This article originally appeared in slightly altered form in the Summer 2001 issue of “Virginia Cavalcade.”
Between 1928 and 1930, the federal government published the official records of the 1st Division, American Expeditionary Force (AEF). The Library of Virginia recently conserved an atlas that complements those twenty-four massive volumes. Maps are, of course, crucial in warfare, and these twenty-six base maps and forty-two overlays provide topographic documentation of portions of the American—and Virginian—involvement in World War I.
The federal government distributed the canvas-bound atlas with the 1st Division’s published records in the early 1930s. Army cartographers and engineers at Fort Humphreys, Virginia (now Fort Belvoir) and Fort DuPont, Delaware (now a state park), created the atlas using French Cartographic Service maps purchased in 1928. The army made the overlays with lithography and reproduced original maps with mimeographs. Numbers on the overlay maps correspond to coordinates on the base maps, allowing the researcher to see precise positions of enemy lines, mustard-gas concentrations, machine gun nests, and the like. The army cartographers characterized these maps and overlays as “exact reproductions of all available maps, sketches, charts, etc., showing all of the troop dispositions, operations, plans, situation reports, diagrams, [and] barrage charts…which have been found in the World War Records of the First Division.”
The maps nearly languished in obscurity in the Library’s archives storage. They came to the Library of Virginia from the Virginia Historical Society in February 1949. They found a home on top of a map case in archives storage, presumably because the bulky roll did not fit into any storage cases. There the roll stayed, protected by its canvas cover, for nearly fifty years. However, Marianne McKee, map specialist and senior research archivist at the Library, recognized their unique nature and found their connection to the AEF’s official records.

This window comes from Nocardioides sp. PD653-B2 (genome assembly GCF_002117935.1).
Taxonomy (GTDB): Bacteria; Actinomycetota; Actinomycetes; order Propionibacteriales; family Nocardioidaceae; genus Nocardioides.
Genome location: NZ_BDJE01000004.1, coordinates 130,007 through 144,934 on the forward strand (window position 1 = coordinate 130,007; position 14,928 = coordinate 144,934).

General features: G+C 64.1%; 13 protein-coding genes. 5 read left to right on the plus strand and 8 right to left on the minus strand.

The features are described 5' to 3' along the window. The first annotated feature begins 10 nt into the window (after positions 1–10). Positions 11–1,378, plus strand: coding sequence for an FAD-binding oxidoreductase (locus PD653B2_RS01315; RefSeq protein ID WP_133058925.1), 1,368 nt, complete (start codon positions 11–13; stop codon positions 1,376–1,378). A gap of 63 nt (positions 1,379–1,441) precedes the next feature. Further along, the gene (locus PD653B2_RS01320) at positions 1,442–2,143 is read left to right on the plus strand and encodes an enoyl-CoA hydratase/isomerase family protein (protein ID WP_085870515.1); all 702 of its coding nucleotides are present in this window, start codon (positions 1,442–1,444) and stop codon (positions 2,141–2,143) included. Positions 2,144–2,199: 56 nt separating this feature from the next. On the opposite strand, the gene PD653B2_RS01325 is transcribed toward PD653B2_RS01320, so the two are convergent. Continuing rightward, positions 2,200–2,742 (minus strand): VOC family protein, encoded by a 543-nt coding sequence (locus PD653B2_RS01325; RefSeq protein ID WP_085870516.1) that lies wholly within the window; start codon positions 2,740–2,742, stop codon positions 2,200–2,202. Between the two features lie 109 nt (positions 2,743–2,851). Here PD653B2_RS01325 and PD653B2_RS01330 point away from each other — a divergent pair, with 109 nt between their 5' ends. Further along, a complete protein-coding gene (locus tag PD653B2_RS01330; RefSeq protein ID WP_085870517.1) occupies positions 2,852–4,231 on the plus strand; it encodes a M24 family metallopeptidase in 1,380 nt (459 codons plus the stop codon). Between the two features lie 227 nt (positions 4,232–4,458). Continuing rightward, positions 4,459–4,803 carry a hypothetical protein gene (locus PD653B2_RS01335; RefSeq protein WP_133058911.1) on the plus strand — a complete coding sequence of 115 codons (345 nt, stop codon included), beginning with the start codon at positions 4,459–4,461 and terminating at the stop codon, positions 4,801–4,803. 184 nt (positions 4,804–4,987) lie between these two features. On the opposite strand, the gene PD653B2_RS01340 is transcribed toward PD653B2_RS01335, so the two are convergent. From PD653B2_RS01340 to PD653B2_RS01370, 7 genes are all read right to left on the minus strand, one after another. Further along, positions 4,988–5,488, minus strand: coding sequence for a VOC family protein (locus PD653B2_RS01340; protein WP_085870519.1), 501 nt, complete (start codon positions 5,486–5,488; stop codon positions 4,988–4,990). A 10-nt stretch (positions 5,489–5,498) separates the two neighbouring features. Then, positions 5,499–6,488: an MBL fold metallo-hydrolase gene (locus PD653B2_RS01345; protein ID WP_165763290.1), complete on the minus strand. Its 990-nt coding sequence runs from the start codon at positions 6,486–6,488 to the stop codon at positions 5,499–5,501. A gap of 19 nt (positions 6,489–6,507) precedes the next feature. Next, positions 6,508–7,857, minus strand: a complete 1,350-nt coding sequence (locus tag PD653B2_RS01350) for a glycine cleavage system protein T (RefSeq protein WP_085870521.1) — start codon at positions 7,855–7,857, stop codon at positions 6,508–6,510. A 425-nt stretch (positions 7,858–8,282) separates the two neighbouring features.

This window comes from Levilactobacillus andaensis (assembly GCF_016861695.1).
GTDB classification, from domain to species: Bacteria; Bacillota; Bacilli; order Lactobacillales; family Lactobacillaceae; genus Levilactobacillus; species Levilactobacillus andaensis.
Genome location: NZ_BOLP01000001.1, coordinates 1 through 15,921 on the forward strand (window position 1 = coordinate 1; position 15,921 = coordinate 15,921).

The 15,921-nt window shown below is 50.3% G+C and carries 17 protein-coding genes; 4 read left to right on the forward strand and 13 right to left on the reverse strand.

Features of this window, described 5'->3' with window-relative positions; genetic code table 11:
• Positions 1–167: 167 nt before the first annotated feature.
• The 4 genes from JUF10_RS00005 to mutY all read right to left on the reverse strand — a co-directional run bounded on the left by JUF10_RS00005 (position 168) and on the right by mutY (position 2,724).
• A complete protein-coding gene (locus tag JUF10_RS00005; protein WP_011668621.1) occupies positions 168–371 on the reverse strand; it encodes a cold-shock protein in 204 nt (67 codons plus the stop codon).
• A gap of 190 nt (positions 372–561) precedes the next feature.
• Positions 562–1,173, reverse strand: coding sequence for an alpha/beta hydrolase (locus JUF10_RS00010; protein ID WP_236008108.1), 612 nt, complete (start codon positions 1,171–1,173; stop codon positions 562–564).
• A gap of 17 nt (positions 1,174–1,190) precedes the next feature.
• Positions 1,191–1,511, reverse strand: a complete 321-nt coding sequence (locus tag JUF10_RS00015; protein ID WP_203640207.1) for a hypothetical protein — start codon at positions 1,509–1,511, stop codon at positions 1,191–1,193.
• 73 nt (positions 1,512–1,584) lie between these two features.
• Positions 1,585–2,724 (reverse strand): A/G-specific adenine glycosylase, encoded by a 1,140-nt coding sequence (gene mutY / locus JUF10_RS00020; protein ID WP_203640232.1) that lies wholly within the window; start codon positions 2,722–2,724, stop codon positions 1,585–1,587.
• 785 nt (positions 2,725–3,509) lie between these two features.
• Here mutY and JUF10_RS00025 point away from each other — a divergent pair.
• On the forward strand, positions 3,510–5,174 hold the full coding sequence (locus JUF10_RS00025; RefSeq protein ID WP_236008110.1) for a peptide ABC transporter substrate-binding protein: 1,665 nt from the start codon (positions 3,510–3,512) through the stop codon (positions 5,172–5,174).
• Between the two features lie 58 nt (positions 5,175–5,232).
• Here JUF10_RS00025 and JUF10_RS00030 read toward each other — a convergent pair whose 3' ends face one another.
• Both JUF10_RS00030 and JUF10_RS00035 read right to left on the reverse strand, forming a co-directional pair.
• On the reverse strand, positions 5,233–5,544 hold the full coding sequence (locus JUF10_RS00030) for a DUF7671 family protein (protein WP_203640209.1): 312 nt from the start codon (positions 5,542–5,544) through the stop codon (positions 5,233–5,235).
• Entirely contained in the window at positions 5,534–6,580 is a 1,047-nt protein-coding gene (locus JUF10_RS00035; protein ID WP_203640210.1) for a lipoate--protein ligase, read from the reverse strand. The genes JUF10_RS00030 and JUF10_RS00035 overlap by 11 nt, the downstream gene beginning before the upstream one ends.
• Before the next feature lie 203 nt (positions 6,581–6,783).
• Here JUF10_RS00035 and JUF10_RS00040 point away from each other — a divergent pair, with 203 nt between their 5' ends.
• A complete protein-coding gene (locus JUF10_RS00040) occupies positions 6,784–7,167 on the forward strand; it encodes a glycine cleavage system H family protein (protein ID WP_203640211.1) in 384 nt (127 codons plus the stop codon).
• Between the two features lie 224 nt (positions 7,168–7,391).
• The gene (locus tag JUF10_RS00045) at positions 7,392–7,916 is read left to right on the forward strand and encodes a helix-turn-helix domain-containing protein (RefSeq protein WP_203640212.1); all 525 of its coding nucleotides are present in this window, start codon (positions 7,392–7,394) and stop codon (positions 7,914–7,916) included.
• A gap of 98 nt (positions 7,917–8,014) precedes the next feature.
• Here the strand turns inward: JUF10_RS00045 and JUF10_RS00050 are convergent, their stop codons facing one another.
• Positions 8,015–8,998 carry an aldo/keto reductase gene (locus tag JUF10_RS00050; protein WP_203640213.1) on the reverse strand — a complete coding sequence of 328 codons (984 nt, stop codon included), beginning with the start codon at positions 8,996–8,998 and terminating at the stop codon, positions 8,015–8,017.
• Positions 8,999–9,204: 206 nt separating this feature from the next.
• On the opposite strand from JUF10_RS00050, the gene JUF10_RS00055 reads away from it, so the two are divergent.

The Library’s conservation lab humidified the rolled maps to relax the paper and then flattened them between blotter paper. Conservators then flat-filed the maps (retaining their original canvas cover), added acid-free cardboard for support, and created and oversized, acid-free folder for the forty-two overlays. The tissue-thin overlay maps also required deacidification. Using a solution of methyl magnesium oxide (also known as Bookkeeper’s Solution), the conservation team neutralized the escaping paper acids and then encapsulated the delicate overlays. The maps are now housed in a map case in archival storage and are available to patrons through the Library’s on-line catalog.